Objectives: Patients with cancer frequently use botanical medications. The concomitant use of such medications by patients on commercial trials has not been well-described, despite the importance of these trials for evaluating the safety and efficacy of new agents. We sought to describe the use of botanical medications taken by patients with prostate cancer enrolled on global commercial trials. Design: Retrospective study. Setting: Regulatory repository of commercial clinical trial data. Interventions: Anti-cancer therapy. Main outcome measures: Botanical and medication use data were pooled across six international commercial randomized trials for metastatic prostate cancer with detailed information on medication and indications. Botanical products were considered to have potential for drug interaction if they led to a change in drug exposure in human trials. Potential for interaction was ascertained by PubMed review. Descriptive statistics were used for analysis. Results: Of 7318 enrolled patients, 700 (10 %) reported botanical use at any time and 653 (9%) reported use of botanical products while on trial. Nearly half of botanical product types were not classified by plant (43 %). The highest proportion of botanical use was among patients in Asian countries (32 %), followed by patients in North America (13 %). Eighty-six different types of botanical products were used; of these, nineteen had a patient-reported anti-cancer indication. Conclusions: Botanical medicine use among patients with prostate cancer in commercial trials is moderate, although it varies by region. Practitioners should be aware of the use of botanical interventions in a clinical trial context.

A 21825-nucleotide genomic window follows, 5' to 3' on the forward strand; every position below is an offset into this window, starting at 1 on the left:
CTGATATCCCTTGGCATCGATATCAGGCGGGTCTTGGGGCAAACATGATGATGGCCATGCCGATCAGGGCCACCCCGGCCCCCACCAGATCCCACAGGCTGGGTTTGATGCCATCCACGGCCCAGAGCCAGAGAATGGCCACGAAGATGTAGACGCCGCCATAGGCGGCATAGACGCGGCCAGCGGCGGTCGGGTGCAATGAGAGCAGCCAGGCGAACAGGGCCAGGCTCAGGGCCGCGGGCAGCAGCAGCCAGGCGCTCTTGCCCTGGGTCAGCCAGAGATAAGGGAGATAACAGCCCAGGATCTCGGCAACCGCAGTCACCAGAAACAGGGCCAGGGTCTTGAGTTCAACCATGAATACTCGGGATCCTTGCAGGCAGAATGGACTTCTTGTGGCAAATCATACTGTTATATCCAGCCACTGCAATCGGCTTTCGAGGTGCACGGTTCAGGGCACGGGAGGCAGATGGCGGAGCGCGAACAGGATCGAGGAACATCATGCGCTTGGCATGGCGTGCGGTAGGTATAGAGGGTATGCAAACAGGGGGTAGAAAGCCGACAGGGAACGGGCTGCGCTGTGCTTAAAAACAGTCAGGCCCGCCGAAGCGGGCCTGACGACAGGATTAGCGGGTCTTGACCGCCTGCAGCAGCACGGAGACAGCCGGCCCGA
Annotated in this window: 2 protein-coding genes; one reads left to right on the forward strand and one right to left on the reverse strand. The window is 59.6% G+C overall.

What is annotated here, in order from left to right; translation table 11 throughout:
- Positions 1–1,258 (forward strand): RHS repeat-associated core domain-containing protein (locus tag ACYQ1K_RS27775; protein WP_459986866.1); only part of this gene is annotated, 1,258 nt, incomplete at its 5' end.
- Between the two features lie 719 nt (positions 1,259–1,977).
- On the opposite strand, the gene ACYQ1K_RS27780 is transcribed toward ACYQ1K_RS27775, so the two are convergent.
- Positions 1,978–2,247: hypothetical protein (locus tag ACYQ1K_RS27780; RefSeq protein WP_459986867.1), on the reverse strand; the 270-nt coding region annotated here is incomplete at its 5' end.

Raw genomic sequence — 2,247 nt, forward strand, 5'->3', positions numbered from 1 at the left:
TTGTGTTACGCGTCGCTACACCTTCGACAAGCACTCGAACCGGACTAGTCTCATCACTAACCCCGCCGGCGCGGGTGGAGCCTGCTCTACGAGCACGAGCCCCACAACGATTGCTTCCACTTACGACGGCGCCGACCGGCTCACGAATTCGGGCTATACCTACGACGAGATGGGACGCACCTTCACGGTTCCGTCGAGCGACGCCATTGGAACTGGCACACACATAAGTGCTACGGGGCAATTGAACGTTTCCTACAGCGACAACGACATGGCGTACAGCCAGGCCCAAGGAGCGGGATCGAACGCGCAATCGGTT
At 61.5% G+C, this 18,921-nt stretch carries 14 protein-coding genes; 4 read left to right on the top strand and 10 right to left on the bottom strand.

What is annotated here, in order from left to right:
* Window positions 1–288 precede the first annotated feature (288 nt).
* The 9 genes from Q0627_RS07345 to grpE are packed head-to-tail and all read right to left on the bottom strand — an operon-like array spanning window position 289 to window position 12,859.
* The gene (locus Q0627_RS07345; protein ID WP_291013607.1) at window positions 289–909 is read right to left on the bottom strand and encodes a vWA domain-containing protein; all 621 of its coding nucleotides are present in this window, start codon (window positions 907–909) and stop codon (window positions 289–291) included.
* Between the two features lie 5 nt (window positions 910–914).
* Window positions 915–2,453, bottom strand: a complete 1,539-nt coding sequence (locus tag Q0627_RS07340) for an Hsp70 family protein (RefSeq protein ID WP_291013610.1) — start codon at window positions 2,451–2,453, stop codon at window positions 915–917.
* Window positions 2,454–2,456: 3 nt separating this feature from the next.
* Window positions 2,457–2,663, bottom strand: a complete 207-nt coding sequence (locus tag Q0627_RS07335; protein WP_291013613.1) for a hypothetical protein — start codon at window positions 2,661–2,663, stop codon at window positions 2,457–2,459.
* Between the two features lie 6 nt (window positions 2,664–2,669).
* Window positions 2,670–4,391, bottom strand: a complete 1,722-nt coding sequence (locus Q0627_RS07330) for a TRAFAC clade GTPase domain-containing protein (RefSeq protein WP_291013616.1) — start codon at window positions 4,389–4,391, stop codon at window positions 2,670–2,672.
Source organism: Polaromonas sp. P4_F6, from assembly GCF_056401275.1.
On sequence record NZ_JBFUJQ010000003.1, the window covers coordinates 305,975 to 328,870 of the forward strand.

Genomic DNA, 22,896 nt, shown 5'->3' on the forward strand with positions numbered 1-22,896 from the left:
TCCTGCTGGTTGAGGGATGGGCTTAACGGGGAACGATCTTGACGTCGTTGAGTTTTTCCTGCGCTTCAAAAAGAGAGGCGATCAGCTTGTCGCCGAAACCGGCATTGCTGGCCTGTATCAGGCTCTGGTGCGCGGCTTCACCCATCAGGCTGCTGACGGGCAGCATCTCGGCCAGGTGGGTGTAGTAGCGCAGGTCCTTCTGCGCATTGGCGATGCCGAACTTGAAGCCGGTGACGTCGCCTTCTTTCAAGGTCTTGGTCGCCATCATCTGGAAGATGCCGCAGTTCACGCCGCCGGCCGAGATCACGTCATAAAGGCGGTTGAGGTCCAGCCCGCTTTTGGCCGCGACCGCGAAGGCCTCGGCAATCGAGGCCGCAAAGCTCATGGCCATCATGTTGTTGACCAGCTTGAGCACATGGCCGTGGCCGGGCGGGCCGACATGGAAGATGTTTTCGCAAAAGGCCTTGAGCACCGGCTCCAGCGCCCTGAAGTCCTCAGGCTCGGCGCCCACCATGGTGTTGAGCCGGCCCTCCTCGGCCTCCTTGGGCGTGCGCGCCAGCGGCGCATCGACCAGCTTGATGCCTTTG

- Clinical trial
- Prostate cancer
ASJC Scopus subject areas
- Complementary and Manual Therapy
- Complementary and alternative medicine
- Advanced and Specialized Nursing